When I ordered Abby E. Murray's new chapbook, "Me & Coyote," I initially forgot that it came as part of the Lost Horse Press New Poets Series, the fourth in a series of book-length collections made up of three chapbooks by three different authors. The other two poets in this book, Jesse Fourmy and Karen Holman--also fellow students from the Pacific University MFA program--are both poets of distinctive voice and character. Their work deserves its own attention and careful reading.
But tonight I want to write about Abby's poetry, because reading Abby Murray makes me want to be a better poet. By "better" I mean more wild, fierce, and free. Life can drive you crazy, if you let it. Health problems in the family and pressures at work have been leading me up to the brink. How refreshing, then, to read poems that regularly swan-dive off the edge, with such panache.
A poem like "Barnacle's Son" convinces me, completely, that even if a man can't be born from a rough sea creature, it ought to be possible. And within the language of the poem, it is. Equally convincing is the poem "How I Love You," whose lines taper down and down, constricting on the final phrase, in all its tough rightness: "I love you more than / an iron fence / loves her / house." And when "They Took Her Away in a Birdcage," my face wanted to smile and frown all at once.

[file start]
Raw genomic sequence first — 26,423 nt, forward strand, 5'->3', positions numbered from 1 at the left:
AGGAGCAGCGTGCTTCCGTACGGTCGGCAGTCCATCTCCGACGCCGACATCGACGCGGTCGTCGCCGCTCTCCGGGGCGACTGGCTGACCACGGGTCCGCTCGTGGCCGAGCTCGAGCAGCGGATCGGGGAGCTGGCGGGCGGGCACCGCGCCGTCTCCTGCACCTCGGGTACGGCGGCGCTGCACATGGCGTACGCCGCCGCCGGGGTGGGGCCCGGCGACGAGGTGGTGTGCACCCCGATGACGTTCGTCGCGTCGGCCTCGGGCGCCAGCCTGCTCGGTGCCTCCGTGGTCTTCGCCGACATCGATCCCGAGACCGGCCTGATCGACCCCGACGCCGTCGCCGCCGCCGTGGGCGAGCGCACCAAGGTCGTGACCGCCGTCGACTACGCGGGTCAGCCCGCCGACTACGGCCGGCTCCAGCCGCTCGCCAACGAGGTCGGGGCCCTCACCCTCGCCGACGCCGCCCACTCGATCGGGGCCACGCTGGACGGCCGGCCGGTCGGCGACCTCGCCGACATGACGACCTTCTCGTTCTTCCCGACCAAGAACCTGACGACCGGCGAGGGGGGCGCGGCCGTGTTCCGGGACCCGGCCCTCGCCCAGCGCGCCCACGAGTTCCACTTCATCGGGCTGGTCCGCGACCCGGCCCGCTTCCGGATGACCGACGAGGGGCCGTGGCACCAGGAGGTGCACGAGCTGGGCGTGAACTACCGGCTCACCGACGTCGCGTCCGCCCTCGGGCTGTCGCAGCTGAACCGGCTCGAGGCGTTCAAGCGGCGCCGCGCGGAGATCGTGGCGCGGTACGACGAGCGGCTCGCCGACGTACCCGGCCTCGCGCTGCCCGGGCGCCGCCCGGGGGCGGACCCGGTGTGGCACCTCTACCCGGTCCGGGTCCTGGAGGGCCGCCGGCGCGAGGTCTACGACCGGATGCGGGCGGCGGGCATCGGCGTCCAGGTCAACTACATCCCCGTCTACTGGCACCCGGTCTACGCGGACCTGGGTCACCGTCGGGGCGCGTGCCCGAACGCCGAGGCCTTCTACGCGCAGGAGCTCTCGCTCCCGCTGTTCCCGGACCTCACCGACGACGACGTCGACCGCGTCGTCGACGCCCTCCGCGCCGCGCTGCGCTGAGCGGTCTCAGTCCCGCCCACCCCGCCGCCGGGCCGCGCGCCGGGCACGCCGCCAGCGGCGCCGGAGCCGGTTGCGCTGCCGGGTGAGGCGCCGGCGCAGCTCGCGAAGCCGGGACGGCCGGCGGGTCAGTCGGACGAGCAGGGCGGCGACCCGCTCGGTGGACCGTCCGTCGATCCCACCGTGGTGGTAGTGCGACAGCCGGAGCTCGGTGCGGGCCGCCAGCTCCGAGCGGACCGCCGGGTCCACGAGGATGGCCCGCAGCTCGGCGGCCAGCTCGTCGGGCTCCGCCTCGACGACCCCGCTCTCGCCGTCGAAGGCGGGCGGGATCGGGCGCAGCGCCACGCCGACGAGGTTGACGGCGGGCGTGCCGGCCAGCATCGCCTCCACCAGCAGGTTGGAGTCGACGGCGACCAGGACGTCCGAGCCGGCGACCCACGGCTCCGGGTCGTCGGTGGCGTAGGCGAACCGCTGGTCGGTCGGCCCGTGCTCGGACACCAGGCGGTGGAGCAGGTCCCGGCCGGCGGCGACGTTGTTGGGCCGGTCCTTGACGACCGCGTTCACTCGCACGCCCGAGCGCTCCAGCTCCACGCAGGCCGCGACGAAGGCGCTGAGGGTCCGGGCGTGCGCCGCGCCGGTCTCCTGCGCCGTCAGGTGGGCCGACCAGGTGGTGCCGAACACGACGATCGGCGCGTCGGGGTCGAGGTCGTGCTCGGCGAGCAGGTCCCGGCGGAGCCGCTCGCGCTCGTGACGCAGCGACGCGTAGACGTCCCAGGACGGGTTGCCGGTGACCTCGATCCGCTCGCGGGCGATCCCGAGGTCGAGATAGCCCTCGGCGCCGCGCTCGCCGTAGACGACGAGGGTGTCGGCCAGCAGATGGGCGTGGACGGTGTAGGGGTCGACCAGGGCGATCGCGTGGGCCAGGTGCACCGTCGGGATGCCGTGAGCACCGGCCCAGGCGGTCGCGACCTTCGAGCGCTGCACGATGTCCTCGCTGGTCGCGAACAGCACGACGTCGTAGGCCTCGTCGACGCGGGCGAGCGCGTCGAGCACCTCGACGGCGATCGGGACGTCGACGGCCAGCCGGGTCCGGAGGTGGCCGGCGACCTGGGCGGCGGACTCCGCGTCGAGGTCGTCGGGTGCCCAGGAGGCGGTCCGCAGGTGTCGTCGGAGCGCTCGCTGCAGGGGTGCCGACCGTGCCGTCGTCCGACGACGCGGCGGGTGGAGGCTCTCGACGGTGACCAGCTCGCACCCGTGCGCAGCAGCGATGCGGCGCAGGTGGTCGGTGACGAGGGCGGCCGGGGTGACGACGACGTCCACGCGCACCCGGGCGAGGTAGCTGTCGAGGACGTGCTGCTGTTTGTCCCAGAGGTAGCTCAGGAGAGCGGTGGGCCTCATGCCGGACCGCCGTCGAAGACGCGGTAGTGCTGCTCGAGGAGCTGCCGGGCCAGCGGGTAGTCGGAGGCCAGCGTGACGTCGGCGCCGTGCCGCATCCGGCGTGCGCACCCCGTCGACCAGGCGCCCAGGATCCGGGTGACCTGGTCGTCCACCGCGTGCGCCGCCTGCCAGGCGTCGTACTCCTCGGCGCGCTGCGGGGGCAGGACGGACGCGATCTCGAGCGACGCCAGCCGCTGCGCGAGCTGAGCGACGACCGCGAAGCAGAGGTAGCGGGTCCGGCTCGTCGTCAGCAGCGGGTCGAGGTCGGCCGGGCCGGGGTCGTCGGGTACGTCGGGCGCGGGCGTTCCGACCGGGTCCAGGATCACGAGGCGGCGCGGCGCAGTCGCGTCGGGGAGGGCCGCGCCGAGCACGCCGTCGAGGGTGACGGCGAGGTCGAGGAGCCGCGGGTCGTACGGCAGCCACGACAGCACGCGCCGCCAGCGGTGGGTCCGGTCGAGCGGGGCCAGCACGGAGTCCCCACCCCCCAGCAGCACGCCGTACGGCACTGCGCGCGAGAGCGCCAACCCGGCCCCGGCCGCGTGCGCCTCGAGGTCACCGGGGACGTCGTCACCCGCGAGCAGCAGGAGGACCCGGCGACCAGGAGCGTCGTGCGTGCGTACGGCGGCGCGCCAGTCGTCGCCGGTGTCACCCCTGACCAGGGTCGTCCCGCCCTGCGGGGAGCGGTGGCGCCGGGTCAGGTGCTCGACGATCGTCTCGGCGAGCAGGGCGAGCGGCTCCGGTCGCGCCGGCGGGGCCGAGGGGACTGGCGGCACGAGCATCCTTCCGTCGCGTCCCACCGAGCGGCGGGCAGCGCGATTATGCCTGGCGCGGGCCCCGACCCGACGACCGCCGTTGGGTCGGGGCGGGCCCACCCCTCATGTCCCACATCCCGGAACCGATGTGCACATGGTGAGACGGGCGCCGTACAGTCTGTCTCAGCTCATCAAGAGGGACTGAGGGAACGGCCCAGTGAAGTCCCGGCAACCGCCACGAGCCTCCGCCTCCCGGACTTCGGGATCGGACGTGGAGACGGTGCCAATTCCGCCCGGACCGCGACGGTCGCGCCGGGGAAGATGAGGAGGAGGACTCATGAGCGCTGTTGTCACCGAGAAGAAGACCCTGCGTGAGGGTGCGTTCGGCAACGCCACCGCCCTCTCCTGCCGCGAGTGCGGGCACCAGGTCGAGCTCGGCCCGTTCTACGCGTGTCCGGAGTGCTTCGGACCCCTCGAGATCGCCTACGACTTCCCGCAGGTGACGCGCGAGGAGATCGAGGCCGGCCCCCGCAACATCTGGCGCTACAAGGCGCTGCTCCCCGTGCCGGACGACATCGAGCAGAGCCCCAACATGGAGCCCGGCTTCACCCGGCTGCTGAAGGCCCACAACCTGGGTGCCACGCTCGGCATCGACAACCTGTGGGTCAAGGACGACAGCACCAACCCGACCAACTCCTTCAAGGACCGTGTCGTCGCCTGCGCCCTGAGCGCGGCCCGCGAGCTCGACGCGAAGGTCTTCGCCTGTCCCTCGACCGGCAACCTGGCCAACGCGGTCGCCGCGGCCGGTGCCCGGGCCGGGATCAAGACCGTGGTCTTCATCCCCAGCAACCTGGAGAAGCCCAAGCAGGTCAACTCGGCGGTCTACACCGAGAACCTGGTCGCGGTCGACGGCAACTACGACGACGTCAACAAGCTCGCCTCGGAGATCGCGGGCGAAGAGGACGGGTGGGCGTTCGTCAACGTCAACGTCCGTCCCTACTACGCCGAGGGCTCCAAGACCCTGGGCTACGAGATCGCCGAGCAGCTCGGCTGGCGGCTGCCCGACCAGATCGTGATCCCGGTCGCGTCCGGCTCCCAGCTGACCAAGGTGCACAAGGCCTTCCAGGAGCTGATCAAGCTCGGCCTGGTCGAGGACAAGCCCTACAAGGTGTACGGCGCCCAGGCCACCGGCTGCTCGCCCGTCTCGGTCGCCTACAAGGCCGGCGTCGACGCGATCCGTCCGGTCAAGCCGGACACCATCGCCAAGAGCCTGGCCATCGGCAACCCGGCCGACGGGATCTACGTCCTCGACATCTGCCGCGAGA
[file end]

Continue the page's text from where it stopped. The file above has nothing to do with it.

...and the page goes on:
But Abby's poems are not all mixed emotion and magical realism. She can hold focus on difficult topics as unflinchingly as a poet like Sharon Olds. Abby does just this in "Bones," written at the bedside of a wounded soldier, giving us "the explosion in slow motion:"
crescent moons and teardrops of shrapnel
spiraling up the leg from ankle to groin like
morning glories curling round a fencepost.
My favorite poems make me want to thank a poet for just being most fully themselves. So, thank you, Abby, for being Abby.
I'm off to howl at the moon.
Me & Coyote is available in New Poets | Short Books Volume IV from Lost Horse Press. Read more reviews from the Lost Horse Press New Poets series.